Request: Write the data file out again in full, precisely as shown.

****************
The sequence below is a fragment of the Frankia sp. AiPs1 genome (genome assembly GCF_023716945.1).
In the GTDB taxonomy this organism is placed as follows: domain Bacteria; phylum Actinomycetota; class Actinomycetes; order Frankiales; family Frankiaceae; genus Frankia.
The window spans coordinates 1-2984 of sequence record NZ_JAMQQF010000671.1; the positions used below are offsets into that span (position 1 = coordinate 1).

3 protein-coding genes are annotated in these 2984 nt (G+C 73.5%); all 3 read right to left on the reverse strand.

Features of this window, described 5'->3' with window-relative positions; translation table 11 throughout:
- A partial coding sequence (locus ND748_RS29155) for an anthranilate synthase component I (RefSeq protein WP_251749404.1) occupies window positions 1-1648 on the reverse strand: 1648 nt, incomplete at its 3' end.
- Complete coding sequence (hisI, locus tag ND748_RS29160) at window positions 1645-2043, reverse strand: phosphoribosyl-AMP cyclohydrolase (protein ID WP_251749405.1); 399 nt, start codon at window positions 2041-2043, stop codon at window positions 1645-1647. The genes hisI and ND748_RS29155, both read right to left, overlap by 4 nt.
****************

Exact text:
The sequence below is a fragment of the Frankia sp. AiPs1 genome (genome assembly GCF_023716945.1).
In the GTDB taxonomy this organism is placed as follows: domain Bacteria; phylum Actinomycetota; class Actinomycetes; order Frankiales; family Frankiaceae; genus Frankia.
The window spans coordinates 1-2984 of sequence record NZ_JAMQQF010000671.1; the positions used below are offsets into that span (position 1 = coordinate 1).

3 protein-coding genes are annotated in these 2984 nt (G+C 73.5%); all 3 read right to left on the reverse strand.

Features of this window, described 5'->3' with window-relative positions; translation table 11 throughout:
- A partial coding sequence (locus ND748_RS29155) for an anthranilate synthase component I (RefSeq protein WP_251749404.1) occupies window positions 1-1648 on the reverse strand: 1648 nt, incomplete at its 3' end.
- Complete coding sequence (hisI, locus tag ND748_RS29160) at window positions 1645-2043, reverse strand: phosphoribosyl-AMP cyclohydrolase (protein ID WP_251749405.1); 399 nt, start codon at window positions 2041-2043, stop codon at window positions 1645-1647. The genes hisI and ND748_RS29155, both read right to left, overlap by 4 nt.